A year ago, I myself was a constant figure in online media. My “situation” which received attention from online media was tough to comprehend. At one point I was at the NIA receiving blows and kicks and was undeserving of it (according to Mbai) and at some other point, I was the devil incarnate and an “NIA Killer”. I swore not to give him any attention simply because I believe I AM a bigger person. I swore not to discuss my issues in public and will therefore take my experience to the grave.
However, it would be irresponsible to watch a maniac The Gambia has helped create drag Gambian parents into the mud. Our nation has a code of conduct, a code of ethics that we live by. We are decent people living decent lives. As a writer (If I qualify as one), I am all for free speech bearing the responsibilities it comes with. Irresponsible speech coming applauded by even a couple of people is sad for our nation.
Is our brand that of unfiltered thought and uncultured tongues. Have we lost our identity to the Pa Nderry Mbais such that even our decent folks play fiddle to his songs?
There is an ongoing debate (more like war) between two parts of my family. It is a sad truth and a bitter pill to swallow. Where I have asked Mr Gibou Bala-Gaye (Gee) to stay away from the profanity usually accompanying such debates, I believe he is grown enough to fight his battles and is more than capable to handle it. It does come with the territory, doesn’t it?
On the other side of the debate, there was quite a bit of maturity from some quarters. I read through essays that were well thought through and bore messages which were at worst comprehensible. However, on that same side of the debate was the usual profanity and red black nonsense unbecoming of our people.
This piece is not in any way to bring unnecessary attention to someone undeserving of it. It is said that “he who sleeps with dogs, wakes up with fleas”…or something close to that. I was raised to be the bigger person and I have managed to do just that for this long. My surprise is at the way such an uncouth and uncultured person has been allowed to thrive on the blood of the innocent. Our country is a nation of a strong educated elite. We are a people of pride (useless or not) and from the sidelines I have watched as every brand of any significance in this little nation keeps getting dragged into the mud. How hateful have we become as a people? Can we not do or have anything good.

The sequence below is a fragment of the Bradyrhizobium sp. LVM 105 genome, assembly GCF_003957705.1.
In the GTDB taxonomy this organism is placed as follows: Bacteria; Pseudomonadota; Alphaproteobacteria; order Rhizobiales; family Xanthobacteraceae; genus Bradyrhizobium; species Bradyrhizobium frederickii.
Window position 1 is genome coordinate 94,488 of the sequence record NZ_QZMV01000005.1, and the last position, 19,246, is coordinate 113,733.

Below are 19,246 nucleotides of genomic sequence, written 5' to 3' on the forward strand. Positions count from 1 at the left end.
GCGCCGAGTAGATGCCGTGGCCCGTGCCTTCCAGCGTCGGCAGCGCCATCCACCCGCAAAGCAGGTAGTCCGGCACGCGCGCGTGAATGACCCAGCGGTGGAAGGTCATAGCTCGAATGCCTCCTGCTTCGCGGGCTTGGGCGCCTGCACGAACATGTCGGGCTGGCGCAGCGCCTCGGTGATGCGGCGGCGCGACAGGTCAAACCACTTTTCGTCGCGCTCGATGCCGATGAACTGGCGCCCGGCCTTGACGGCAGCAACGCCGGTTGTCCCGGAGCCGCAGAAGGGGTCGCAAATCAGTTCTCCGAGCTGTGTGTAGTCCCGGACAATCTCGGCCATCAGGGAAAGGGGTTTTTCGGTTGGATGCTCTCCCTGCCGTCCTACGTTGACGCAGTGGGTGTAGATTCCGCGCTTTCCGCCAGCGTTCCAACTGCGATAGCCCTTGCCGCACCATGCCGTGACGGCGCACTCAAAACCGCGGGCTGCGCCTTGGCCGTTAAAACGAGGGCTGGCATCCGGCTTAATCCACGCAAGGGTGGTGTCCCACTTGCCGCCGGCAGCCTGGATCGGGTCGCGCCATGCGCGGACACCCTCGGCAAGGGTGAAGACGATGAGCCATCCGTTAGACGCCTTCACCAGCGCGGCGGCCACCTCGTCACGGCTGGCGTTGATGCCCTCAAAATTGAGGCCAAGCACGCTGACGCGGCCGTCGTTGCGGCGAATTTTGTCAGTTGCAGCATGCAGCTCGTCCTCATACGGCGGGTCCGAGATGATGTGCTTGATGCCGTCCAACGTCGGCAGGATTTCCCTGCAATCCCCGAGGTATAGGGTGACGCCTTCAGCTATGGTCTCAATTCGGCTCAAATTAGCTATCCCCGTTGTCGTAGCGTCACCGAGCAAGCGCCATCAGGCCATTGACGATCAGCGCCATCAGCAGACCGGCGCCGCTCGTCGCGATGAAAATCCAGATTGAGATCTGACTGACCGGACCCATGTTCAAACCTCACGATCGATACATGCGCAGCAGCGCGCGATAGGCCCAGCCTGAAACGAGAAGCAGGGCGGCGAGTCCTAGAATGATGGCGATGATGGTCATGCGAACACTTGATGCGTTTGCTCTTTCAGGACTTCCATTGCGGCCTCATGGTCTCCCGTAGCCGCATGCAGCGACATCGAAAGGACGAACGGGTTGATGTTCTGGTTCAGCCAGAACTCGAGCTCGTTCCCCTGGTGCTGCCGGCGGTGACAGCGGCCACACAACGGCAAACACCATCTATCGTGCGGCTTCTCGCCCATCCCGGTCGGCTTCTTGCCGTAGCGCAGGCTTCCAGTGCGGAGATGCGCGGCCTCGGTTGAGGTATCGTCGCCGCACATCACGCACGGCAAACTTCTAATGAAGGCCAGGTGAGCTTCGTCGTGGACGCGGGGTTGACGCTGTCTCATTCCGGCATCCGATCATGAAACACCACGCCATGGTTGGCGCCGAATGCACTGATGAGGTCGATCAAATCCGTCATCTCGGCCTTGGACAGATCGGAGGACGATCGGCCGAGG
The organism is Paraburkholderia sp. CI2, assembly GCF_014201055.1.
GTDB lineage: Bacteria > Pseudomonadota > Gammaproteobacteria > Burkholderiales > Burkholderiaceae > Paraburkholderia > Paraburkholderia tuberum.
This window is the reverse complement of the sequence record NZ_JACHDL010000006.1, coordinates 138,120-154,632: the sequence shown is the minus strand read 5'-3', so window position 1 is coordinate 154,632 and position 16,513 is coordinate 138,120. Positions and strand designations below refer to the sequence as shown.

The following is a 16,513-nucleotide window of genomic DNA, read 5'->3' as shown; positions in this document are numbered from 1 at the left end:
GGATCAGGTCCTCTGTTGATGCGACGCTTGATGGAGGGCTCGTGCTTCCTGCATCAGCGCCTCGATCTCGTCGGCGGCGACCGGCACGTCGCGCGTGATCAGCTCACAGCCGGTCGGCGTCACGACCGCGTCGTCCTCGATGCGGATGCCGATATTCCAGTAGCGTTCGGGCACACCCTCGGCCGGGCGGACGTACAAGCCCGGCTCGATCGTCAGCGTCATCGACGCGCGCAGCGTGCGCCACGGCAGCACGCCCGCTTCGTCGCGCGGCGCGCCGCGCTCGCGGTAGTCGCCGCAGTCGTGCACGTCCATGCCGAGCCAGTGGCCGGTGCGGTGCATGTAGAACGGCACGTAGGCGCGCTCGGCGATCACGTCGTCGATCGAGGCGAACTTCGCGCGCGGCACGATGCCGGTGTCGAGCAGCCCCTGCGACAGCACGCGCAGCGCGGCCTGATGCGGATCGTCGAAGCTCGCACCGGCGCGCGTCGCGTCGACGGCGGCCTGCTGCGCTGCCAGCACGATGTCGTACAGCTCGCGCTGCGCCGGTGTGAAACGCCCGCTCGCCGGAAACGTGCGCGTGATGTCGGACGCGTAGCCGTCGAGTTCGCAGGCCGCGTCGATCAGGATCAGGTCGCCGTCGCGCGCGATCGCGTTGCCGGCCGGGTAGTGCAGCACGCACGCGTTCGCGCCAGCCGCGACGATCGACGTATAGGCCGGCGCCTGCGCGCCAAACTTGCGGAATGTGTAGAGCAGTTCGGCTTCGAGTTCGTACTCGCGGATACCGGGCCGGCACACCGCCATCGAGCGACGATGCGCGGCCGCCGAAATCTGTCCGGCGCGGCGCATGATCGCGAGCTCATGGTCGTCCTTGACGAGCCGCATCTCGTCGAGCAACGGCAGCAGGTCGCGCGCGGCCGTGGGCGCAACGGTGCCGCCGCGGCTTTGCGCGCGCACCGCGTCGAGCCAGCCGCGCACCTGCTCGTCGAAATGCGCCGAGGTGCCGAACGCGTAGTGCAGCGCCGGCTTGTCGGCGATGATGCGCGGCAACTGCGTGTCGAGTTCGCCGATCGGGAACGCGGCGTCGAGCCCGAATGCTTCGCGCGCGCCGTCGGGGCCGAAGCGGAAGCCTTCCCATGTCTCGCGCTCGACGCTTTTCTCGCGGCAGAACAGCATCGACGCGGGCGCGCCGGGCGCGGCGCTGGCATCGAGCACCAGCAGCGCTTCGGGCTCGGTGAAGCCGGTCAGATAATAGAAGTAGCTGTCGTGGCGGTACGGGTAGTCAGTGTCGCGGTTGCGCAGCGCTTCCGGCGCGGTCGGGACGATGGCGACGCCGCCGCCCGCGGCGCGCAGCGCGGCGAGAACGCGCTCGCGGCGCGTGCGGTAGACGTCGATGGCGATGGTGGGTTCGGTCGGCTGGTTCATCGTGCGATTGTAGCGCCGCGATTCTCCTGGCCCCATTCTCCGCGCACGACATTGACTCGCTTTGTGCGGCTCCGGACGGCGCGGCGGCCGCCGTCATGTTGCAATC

Fatou Bom Bensouda, Neneh MacDouall, Tombong Saidy, Isatou Njie-Saidy, Ousainou Darboe, Mai Ahmed Fatty, Mambury Njie, Muhammed Jah, Amadou Samba, Gibou Bala-Gaye and every Gambian of note has received the hate of a man who seems to hate everything that shines above the surface. It seems almost planned that his job is to destroy everything and everyone that grows above the dirt.
How a human being can be filled with so much hate and envy beats me. How deprived was he? How angry is he? The branding issue is a collective responsibility because the forces we fight against as we brand Africa are strange ones that do not come with a manual. A nation that was once filled with so much love and un derstanding is now filled with hate, envy and like my brother would call it “the crabs in a bucket syndrome”.
It is impossible to say that there is nothing good about The Gambia. How hard is it for us to celebrate what we have? How difficult is it to see how far we have come as a people? There are a lot of things wrong with The Gambia and my RBN series seek to flush out the wrongs or at least acknowledge them. I believe societal correction is a key to development and fixing our ideas and some of our intrinsic characters as a people does more to fix our faulty systems than any political fix can do. I might be wrong but that is mine to believe.
This war of words and profanity against our parents has been ongoing for too long. The threats of “disclosing” personal family information is one we as young people simply laugh at. Like I say to my people, “man xaleh bu ndaww laa”. People like Pa Nderry Mbai have endured a political war with the system for a long time. People like myself will sit on the sidelines because our tables are filled with tasks more beneficial to the growth and development of our people than his tiny brain can fathom. He is a little man wanting big man’s pants. If however he continues to take his war to the growing youth population; the movers and shakers of our time; smart, young, energetic people coming up with ideas to take our nation and continent further, he will be making his campaign’s biggest mistake yet. We have “bigger fish to fry” and need to focus on them. We have brands to represent and need to create those brands that will make The Gambia and Africa proud. If our parents get dragged into his red black nonsense however, now that will be a completely different story. TGBA